Lunéville Castle (Château de Lunéville) also known as the Castle of Lights was built and rebuilt over a period of 17 years (1703-1720) during the “Enlightenment”, on an ancient medieval fortification dating back to the year 1000.


Located about 40 km from Nancy, in Meurthe-et-Moselle, France, it is the domain of the greatest Lorraine dukes and some of the great names in French history (from the Middle Ages to the 18th century), such as Charles le Téméraire who occupied the castle in 1476 under the reign of the Burgundians in the 15th century. But it was under the reign of Stanislas Leszczynski or Stanislas, aristocrat and king of Poland, that the castle became known, particularly since the latter was the father-in-law of the King of France, Louis XV. He contributed to making this castle a meeting place for all the greatest philosophers of the Age of Enlightenment. After Stanislas’ death, this castle was transformed into a military barracks, in particular to train elite soldiers of the French army throughout the 19th century.

However, this magnificent castle is under a mysterious curse, which will cause a total of 7 major fires spread over several centuries, causing numerous damages to the castle and requiring renovation work planned until 2023. According to a legend, King Stanislaus made a pact with a strange individual, promising power and wealth, but he was certainly far from thinking that a curse would be put in place, and that pyromaniac spirits would be at work in these strange phenomena known to the castle.

  • The first fire took place on January 3, 1719, in the right wing of the castle, and caused 7 deaths.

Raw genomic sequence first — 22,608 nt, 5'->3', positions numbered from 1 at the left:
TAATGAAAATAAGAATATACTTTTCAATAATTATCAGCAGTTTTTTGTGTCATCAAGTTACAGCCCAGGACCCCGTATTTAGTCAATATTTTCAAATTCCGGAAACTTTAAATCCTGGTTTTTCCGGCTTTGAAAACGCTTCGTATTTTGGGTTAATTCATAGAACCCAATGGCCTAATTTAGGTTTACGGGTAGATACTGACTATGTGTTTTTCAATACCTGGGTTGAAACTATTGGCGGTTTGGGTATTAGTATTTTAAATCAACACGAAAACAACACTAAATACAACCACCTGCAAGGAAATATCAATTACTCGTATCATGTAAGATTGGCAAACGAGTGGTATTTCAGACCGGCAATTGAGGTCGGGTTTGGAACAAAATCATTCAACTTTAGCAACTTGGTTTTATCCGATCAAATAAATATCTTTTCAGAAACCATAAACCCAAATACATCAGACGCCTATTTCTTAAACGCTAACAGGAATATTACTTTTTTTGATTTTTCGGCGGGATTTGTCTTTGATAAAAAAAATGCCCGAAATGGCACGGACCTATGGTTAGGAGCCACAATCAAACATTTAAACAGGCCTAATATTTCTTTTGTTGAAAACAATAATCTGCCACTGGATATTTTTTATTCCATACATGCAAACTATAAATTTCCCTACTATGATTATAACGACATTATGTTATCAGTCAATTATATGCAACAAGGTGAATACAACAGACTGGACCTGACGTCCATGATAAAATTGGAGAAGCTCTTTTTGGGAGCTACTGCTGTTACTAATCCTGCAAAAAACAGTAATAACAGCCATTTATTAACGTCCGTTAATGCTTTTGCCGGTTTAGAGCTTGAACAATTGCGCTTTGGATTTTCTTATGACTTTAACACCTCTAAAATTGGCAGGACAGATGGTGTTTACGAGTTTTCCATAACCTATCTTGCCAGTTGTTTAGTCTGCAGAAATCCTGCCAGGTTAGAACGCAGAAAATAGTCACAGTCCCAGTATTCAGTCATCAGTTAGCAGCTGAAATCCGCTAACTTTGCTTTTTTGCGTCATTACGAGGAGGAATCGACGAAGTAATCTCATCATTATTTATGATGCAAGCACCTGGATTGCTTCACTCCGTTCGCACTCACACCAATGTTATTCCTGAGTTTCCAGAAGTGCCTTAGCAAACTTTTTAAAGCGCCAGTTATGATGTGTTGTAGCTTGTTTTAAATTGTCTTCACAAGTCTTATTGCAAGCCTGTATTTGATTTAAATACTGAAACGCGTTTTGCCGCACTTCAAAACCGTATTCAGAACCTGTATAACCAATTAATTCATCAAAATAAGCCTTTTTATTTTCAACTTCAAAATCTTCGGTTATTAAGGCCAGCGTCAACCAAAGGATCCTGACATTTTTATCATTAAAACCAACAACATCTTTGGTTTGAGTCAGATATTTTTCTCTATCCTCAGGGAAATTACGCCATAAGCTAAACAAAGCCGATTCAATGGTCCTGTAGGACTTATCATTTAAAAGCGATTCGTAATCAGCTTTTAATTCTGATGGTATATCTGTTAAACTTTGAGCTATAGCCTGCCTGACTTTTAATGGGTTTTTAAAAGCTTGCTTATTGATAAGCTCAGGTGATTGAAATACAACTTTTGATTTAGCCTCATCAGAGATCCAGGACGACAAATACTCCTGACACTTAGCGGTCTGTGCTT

• The second one was declared in 1739, in the forecourt wing on the first floor of the castle.
  • The third took place in 1759, in exactly the same place as the second.
  • The fourth raged in 1789, and is said to have caused more damage than its predecessors. Indeed, it started from the kitchens located in the basement of the castle, up to the main staircase, but the fire was stopped, because the place is built of stone, not wood.
  • The fifth took place on 1 January 1814, destroying the small north wing of the castle courtyard.
  • The sixth one was declared on November 23rd 1849, in the right wing of the castle (as in 1719), at 6am. It took 24 hours for the firefighters to control the fire, because at that time, the only way to put out a fire was to form a human chain with wooden buckets filled with water taken from the canal. The falling beams and chimneys caused two major amputations to 2 soldiers: the first lost a foot and the second two fingers.
  • The next fire broke out on March 19, 1961, 300 to 500 of the roof structure went up in smoke and the roof of the left wing of the castle was completely destroyed.

 

Unfortunately, the curse did not stop there because an 8th fire broke out on the night of 2 to 3 January 2003. Numerous damages were reported and ravaged many of the castle’s buildings: two princely apartments belonging to the Ministry of Defence, a third of the buildings of the General Council of Meurthe-et-Moselle, the roof of the south-east wing of the royal chapel, and important masonry elements. First emergency measures have been put in place to ensure the safety of visitors, estimated at €3 million. An investigation was also opened to find out whether the fire was of criminal origin or not. Of course, we are far from imagining that this fire is linked to the other 7 known to the castle, and to the curse.

Headline image credit: Dominique Grandemange / AFP (Le Château de Lunéville, 2003)


Advertisements

Like it? Share with your friends!

What's Your Reaction?

GRR GRR
0
GRR
HUM HUM
0
HUM
LOL LOL
0
LOL
WAW WAW
0
WAW
OMG OMG
1
OMG
OHW OHW
1
OHW

Your email address will not be published. Required fields are marked *

We use a system to reduce unwanted comments. Learn more about how your comments data are used.

John Sinclair

Jupiterien

Choose A Format
Poll
Voting to make decisions or determine opinions
Story
Formatted Text with Embeds and Visuals
Countdown
The Classic Internet Countdowns
Video
Youtube, Vimeo or Vine Embeds
Audio
Soundcloud or Mixcloud Embeds
Image
Photo or GIF